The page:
• Voted 2-1 to allow Adams Advertising to erect a digital billboard along Union Boulevard at the east end of the Tilghman Street Bridge over the Lehigh River, even though will be less than the required 1,000 feet minimum distance from the site of another approved but not-yet-erected digital billboard.
• Unanimously approved a nail salon on the first floor of 602-604 N. Second St. It will be owned by Trung Ho of Slatington and operated by himself, his wife and their two daughters. Ho testified he operated a nail salon at 11 American Parkway for 13 years.
Alternative Art Gallery
Zoning board members Michael Engle, Dan McCarthy and Scott Unger approved the continued use of Alternative Art Gallery for performances.
McCarthy said the many uses of the gallery initially seem "an extensive, even excessive use of the building." But he added those uses appear to be significantly regulated by the building manager.
He intends to include language in the board's written order of approval that ensures those restrictions remain even if ownership of the building changes, by requiring an on-site manager.
Wunder said Alternative Gallery considers things forms of art that other groups, institutions and galleries might not. "Everything we do ties into what our name is. Our idea of art is very different than what people consider art."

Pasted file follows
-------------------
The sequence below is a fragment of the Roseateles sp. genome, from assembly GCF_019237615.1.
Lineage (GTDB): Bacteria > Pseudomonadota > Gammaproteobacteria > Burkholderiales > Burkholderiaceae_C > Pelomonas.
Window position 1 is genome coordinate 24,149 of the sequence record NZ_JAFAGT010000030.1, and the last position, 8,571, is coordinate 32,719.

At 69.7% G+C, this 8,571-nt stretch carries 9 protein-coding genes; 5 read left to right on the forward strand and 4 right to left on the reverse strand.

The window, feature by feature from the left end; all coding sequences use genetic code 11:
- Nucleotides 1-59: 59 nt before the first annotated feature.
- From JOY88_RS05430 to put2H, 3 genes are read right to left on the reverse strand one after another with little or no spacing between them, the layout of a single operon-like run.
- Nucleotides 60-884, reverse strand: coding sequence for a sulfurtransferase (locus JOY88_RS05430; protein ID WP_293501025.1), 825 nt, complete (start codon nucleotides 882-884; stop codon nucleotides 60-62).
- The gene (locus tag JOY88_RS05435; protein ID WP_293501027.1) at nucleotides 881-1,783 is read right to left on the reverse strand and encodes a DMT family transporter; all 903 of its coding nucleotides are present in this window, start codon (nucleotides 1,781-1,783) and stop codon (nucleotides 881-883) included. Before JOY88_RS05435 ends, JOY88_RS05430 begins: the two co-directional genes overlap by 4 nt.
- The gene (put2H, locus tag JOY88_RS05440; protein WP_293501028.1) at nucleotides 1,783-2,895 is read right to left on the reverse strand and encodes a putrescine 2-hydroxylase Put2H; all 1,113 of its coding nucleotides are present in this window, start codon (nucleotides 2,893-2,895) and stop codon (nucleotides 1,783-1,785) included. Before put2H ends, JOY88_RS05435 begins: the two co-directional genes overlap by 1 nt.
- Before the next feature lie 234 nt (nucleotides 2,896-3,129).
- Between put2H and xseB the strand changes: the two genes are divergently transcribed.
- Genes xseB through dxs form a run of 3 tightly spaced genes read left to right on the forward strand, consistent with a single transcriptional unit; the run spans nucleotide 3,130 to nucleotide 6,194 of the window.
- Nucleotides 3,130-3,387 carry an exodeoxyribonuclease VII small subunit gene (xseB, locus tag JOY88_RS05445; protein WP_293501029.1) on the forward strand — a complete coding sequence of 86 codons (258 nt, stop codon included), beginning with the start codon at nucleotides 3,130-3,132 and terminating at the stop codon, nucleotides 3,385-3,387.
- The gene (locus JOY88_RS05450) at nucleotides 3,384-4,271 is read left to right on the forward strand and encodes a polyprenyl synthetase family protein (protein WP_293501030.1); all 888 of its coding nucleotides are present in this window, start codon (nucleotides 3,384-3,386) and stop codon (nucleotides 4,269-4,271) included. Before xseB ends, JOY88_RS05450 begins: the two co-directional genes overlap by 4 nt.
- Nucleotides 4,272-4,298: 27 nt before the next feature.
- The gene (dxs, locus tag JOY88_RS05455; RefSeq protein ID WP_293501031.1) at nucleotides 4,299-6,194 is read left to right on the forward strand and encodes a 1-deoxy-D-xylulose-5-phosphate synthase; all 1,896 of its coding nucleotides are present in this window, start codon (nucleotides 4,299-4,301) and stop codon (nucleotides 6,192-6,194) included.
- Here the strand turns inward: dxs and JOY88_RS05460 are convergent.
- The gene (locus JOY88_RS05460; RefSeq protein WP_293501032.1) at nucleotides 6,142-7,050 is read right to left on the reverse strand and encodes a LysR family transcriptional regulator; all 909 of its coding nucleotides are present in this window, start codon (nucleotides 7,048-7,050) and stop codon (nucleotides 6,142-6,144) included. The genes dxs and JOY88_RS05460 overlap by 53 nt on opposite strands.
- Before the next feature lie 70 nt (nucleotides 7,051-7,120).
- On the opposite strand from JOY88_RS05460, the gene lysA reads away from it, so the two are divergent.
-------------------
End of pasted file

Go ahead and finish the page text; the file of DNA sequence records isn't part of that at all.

"Live music is a form of art," he said, adding there are no good venues in Allentown for traveling bands. "The type of bands we have, they're not going to play the arena. Croc' Rock is pretty much gone; the Sterling is pretty much gone. There is a need and a calling for this and no one's filling it."
When McCarthy questioned how much money those bands can earn if no more than 175 people are admitted, Wunder replied: "It's better than no one coming to see them play."
Wunder said even bands playing as loud as they can inside the gallery can't be heard at the nearest house in that neighborhood. "Traffic is by far louder than anything we ever have done or ever will do in that building."
In addition to a theater being prohibited in that location, the city's zoning office determined the place lacks sufficient off-street parking – it has only four spaces, but should have 35 more.
But DiPalma said 10 parking spaces, not four, are available behind the building. He also has made overflow parking arrangements with the C-Town grocery store across the street and a nearby private club called Cross Keys.